Starbucks sales reps have obviously been trained in the Assumptive Closing strategy, a sales coaching technique that contributes to their success as one of the most successful companies in the world. Not to mention one with an unparalleled customer experience.
However, using the assumptive close in this way can feel deceitful and cause resistance in your customers. You’re not here to trick your consumers into buying your product. Taking the Starbucks example, your customers are already at your counter about to complete their transaction.
Instead, Starbucks reps would do better to frame the assumptive close like,
“I know that the Small option is not for you, so would you be interested in Medium or Grande?”
Here, you’re still making a presumption the client wants to buy something without forcing a choice on them. That’s the crux of a human-centric assumptive close: It’s about presuming a customer wants to buy something in the first place but changing this expectation to fit their needs.
As a sales rep, using the Assumptive Closing technique means having this mindset:
- Be helpful
- Provide real information
- Know your product well
- Make a presumption about your customer’s buying intention based on their needs and desires
- Take into account your customer’s feelings and limits
- Focus on the benefits of what you’re providing
These steps will help you close a sale, but also help your customers reconsider abandoning a purchase. But to do this, you need to create that positive behavior change so that your presumption of a close doesn’t come across as pushy.
In this way, you should apply positive psychology to:
- Boost your self-confidence
- Create positive expectations
- Be reassuring
- Neutralize unfounded negative messages
- Help alleviate incorrect assumptions
Get this right and you can change the assumption from pushy to tactful. Which is how you’ll close a sale using this traditional closing technique every time.
Closing technique #2: Puppy Dog Close
Ever wondered how brands can afford to hand out free samples? The profit here is paid for in psychology:
Once a buyer tests something out, they will be more inclined to buy it. This is the crux of the Puppy Dog Close. The name comes from the idea of taking a puppy home for a few days to see if you actually want to buy it.
And who would give a puppy away?
When closing a sale, this technique works because you are feeding into the imagination of the purchase in your customers’ life, and making it concrete. It provides a human approach too because you are, in effect, giving up your service, solution, or products for free.
While trust is fostered, your customers are also guaranteed a low-pressure environment in which to make their eventual purchase decision. Plus, buyers can see how the eventual sale will provide real benefits in their day-to-day life.
The more a consumer can interact with what you’re selling in a tactile way, the more they’ll feel a sense of ownership even before the financial transaction.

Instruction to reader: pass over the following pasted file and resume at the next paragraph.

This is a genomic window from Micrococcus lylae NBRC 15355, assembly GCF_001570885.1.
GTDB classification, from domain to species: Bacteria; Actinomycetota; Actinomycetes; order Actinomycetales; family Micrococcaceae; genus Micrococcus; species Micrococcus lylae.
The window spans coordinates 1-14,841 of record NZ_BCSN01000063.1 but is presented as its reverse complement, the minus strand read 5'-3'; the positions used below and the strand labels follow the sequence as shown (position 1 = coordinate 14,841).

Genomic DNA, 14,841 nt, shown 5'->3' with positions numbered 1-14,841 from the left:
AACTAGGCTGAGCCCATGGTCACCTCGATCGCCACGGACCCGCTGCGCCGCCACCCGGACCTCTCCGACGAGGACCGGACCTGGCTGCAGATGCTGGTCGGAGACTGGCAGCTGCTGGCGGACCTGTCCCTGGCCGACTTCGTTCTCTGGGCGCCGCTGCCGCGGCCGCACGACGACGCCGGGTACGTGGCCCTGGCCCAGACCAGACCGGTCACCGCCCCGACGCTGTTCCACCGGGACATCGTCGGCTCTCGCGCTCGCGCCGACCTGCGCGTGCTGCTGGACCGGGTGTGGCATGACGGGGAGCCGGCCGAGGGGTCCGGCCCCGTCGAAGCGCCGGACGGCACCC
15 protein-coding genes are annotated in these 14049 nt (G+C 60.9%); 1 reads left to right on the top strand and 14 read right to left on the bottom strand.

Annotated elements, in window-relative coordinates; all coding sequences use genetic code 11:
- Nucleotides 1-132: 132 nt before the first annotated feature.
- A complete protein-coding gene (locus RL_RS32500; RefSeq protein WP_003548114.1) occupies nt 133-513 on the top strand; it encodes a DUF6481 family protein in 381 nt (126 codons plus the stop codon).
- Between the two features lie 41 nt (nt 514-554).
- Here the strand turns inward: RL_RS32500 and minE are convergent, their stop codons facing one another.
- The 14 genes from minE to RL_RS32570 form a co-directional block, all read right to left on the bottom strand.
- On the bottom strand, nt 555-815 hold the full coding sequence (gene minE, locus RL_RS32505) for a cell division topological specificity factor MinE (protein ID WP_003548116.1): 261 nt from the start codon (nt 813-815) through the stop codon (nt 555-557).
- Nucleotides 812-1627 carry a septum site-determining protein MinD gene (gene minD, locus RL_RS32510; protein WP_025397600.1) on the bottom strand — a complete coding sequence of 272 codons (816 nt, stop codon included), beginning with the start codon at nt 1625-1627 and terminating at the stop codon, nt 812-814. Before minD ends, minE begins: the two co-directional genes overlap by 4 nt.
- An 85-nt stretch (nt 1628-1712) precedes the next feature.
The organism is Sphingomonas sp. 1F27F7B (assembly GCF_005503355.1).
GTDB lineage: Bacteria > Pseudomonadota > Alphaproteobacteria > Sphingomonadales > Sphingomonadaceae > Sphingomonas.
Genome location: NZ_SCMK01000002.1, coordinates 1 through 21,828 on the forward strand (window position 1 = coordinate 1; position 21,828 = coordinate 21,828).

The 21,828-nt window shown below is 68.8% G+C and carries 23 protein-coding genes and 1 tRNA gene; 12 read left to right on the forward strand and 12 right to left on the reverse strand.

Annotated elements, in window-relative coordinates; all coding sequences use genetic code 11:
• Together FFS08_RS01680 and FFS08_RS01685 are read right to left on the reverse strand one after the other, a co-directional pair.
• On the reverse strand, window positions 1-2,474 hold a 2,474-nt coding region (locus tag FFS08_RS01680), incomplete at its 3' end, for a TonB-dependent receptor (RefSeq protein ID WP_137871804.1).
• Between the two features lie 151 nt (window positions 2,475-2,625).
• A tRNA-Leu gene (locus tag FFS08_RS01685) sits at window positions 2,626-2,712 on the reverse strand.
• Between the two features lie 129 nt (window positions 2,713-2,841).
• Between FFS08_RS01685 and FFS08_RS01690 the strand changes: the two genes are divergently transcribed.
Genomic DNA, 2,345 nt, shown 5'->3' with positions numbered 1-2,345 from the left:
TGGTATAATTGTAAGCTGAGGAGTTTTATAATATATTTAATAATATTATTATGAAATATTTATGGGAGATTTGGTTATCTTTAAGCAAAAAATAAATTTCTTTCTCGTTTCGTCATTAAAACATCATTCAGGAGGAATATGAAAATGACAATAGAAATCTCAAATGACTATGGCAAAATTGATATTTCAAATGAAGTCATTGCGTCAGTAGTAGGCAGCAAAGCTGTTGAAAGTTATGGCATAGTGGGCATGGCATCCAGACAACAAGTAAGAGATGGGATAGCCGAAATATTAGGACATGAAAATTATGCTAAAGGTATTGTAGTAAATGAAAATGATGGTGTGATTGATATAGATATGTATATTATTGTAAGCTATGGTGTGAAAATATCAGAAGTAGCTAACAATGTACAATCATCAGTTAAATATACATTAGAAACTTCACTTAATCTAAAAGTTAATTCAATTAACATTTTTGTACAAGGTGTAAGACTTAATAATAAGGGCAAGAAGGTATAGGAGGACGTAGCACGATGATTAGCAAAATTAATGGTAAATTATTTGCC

The Puppy Dog Close employs positive psychology by:
- Making the customer experience interactive and delightful
- Allowing customers to feel the joy of ownership
- Allow customers to experience the product free of charge
- Leverages emotions to finally close the sale
Depending on your service vertical, leveraging the Puppy Dog closing technique will look a bit different. But here are a couple of examples you can use for inspiration.
Examples of Puppy Dog Closing techniques:
- Free trials/ samples/ demos
- Leverage VR (for try-on or to show how a product fits in the customer’s life)
- Trial periods (or test drives)
- Free content around a product offering (blogs, newsletters, informational content)
- Leverage the “IKEA Effect”, to let customers assemble products themselves (creating a tactile experience)
- Free additions with products that have been purchased
Closing technique #3: The Question Close
A Question Close looks something like this:
“Now that you understand how the [features] of this [product] lead to [benefits], would you agree that it solves your problem?”
If the answer is no, then you can ask why it fails to solve the problem. If it’s YES, then you have yourself a winner. Answering YES means it’ll be harder for someone to find arguments as to why they wouldn’t buy your product (like a rhetorical question).
Think of The Question Close like a funnel: The broader questions identify who you’re talking to, including their problems or friction points. Then, you filter down to their true desires and needs so you can really identify how to sell with these in mind.
The Question Close is so effective because it draws out more information based on how customers answer the questions. Leveraging this across your sales funnel will help you sell valuable solutions to the customer, rather than simply pushing your products.
In the future of sales, the Question Close technique will only work if you connect with your customers by:
- Learning more about who you’re selling too
- Eliminating hesitation little by little
- Creating a deeper understanding of your customers’ goals and pain points